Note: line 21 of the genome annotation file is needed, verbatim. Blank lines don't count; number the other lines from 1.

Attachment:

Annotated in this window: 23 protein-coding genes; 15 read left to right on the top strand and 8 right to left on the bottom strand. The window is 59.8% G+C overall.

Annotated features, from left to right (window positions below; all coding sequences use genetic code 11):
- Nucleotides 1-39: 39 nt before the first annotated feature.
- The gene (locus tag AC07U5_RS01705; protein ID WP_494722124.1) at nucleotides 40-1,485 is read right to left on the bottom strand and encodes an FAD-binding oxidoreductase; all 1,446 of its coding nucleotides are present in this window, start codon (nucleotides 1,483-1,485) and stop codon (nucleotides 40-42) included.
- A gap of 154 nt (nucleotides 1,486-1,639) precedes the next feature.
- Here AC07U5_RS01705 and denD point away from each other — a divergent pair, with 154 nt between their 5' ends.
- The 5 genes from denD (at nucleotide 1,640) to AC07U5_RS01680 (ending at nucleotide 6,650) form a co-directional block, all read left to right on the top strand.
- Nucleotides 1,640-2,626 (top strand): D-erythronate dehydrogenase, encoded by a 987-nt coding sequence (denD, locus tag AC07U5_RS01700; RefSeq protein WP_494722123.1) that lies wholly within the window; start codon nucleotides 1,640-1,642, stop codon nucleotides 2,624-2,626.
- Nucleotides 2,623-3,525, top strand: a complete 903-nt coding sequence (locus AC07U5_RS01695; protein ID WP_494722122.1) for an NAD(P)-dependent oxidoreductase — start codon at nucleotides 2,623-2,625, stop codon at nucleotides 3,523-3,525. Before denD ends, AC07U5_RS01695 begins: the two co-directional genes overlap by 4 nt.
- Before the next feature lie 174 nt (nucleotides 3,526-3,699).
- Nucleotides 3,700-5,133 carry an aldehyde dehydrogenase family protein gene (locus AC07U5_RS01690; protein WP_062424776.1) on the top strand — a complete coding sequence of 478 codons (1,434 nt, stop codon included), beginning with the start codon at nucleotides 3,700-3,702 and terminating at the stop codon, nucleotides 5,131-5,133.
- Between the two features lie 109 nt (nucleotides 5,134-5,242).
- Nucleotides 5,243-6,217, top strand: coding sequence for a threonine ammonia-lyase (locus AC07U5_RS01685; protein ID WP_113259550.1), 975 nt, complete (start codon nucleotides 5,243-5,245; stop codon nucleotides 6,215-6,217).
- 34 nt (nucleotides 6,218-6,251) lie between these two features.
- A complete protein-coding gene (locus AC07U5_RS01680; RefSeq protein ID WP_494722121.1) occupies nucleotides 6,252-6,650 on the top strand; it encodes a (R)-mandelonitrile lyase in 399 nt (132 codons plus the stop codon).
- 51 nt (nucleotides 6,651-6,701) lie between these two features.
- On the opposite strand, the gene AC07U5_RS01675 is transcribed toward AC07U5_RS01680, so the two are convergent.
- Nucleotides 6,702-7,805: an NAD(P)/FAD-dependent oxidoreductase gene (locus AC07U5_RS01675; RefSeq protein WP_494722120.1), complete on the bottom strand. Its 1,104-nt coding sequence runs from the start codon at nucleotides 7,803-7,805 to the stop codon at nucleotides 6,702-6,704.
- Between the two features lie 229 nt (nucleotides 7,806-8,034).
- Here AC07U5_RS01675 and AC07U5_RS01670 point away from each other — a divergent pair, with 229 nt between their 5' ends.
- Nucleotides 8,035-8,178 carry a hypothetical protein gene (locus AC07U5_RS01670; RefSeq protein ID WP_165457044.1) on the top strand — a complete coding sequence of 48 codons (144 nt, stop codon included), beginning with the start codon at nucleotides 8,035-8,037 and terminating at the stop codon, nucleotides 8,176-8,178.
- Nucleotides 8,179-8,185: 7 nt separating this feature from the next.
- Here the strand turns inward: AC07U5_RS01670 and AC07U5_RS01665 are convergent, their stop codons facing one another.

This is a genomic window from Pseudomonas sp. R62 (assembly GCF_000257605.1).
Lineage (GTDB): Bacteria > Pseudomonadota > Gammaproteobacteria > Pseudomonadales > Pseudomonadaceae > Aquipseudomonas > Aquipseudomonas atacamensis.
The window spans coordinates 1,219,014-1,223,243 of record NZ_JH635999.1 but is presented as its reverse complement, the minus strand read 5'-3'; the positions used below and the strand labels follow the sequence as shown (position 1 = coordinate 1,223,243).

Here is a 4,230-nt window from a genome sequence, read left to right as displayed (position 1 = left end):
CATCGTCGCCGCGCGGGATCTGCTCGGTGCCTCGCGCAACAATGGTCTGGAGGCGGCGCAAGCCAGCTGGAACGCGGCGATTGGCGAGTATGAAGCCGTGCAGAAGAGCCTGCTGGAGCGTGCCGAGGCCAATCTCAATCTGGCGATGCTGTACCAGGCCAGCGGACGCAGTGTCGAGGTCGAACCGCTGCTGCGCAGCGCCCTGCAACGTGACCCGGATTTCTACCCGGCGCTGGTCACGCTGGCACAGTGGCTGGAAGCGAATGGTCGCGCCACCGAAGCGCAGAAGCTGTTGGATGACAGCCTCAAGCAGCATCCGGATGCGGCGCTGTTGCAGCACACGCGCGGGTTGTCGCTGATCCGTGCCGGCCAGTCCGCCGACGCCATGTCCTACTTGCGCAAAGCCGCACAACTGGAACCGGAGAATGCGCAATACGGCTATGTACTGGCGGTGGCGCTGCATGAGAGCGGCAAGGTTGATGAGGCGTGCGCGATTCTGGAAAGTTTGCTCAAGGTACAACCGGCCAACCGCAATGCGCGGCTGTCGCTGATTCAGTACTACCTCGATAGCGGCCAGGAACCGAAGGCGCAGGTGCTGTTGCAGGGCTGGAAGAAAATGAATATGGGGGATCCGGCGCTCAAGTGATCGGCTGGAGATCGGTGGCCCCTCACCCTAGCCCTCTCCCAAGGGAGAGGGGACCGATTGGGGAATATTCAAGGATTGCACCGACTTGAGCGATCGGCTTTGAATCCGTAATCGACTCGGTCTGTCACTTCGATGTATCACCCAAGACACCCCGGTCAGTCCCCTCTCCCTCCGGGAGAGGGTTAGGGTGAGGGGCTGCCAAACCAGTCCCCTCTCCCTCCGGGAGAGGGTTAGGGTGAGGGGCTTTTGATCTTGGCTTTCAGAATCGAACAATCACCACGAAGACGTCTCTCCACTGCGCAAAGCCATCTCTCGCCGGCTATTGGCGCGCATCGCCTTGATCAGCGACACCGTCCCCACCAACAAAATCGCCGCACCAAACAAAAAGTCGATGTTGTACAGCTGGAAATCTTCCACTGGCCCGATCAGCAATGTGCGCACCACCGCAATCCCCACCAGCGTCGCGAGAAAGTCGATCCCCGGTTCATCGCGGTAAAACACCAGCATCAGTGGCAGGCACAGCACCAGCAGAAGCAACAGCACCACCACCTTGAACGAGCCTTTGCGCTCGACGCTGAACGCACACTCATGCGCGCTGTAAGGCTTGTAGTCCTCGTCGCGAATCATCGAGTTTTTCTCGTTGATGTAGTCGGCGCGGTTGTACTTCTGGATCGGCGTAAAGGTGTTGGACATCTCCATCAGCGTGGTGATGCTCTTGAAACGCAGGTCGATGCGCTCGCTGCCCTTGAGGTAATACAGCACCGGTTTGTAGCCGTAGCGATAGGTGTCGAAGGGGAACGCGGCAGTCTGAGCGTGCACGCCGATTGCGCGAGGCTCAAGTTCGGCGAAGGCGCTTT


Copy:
- Nucleotides 8,035-8,178 carry a hypothetical protein gene (locus AC07U5_RS01670; RefSeq protein ID WP_165457044.1) on the top strand — a complete coding sequence of 48 codons (144 nt, stop codon included), beginning with the start codon at nucleotides 8,035-8,037 and terminating at the stop codon, nucleotides 8,176-8,178.